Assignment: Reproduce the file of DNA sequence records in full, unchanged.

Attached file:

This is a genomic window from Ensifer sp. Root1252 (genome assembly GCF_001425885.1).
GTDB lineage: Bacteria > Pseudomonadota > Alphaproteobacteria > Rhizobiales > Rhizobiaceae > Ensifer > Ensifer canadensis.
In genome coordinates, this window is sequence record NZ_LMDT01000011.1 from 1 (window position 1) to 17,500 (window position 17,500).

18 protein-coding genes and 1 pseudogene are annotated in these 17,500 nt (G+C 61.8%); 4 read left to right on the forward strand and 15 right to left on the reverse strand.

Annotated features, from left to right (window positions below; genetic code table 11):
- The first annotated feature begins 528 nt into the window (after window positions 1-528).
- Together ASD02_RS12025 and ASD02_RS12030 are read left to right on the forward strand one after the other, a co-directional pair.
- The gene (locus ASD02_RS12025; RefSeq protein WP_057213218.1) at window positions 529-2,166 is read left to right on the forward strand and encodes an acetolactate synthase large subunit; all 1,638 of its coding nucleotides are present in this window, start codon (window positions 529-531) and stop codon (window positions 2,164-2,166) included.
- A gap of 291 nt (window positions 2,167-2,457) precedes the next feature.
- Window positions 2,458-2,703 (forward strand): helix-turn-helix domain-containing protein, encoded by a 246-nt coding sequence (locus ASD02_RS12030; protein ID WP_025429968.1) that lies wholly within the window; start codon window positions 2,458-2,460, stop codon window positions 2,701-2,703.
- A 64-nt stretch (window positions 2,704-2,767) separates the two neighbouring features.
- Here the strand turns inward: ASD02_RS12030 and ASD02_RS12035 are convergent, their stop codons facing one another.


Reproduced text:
This is a genomic window from Ensifer sp. Root1252 (genome assembly GCF_001425885.1).
GTDB lineage: Bacteria > Pseudomonadota > Alphaproteobacteria > Rhizobiales > Rhizobiaceae > Ensifer > Ensifer canadensis.
In genome coordinates, this window is sequence record NZ_LMDT01000011.1 from 1 (window position 1) to 17,500 (window position 17,500).

18 protein-coding genes and 1 pseudogene are annotated in these 17,500 nt (G+C 61.8%); 4 read left to right on the forward strand and 15 right to left on the reverse strand.

Annotated features, from left to right (window positions below; genetic code table 11):
- The first annotated feature begins 528 nt into the window (after window positions 1-528).
- Together ASD02_RS12025 and ASD02_RS12030 are read left to right on the forward strand one after the other, a co-directional pair.
- The gene (locus ASD02_RS12025; RefSeq protein WP_057213218.1) at window positions 529-2,166 is read left to right on the forward strand and encodes an acetolactate synthase large subunit; all 1,638 of its coding nucleotides are present in this window, start codon (window positions 529-531) and stop codon (window positions 2,164-2,166) included.
- A gap of 291 nt (window positions 2,167-2,457) precedes the next feature.
- Window positions 2,458-2,703 (forward strand): helix-turn-helix domain-containing protein, encoded by a 246-nt coding sequence (locus ASD02_RS12030; protein ID WP_025429968.1) that lies wholly within the window; start codon window positions 2,458-2,460, stop codon window positions 2,701-2,703.
- A 64-nt stretch (window positions 2,704-2,767) separates the two neighbouring features.
- Here the strand turns inward: ASD02_RS12030 and ASD02_RS12035 are convergent, their stop codons facing one another.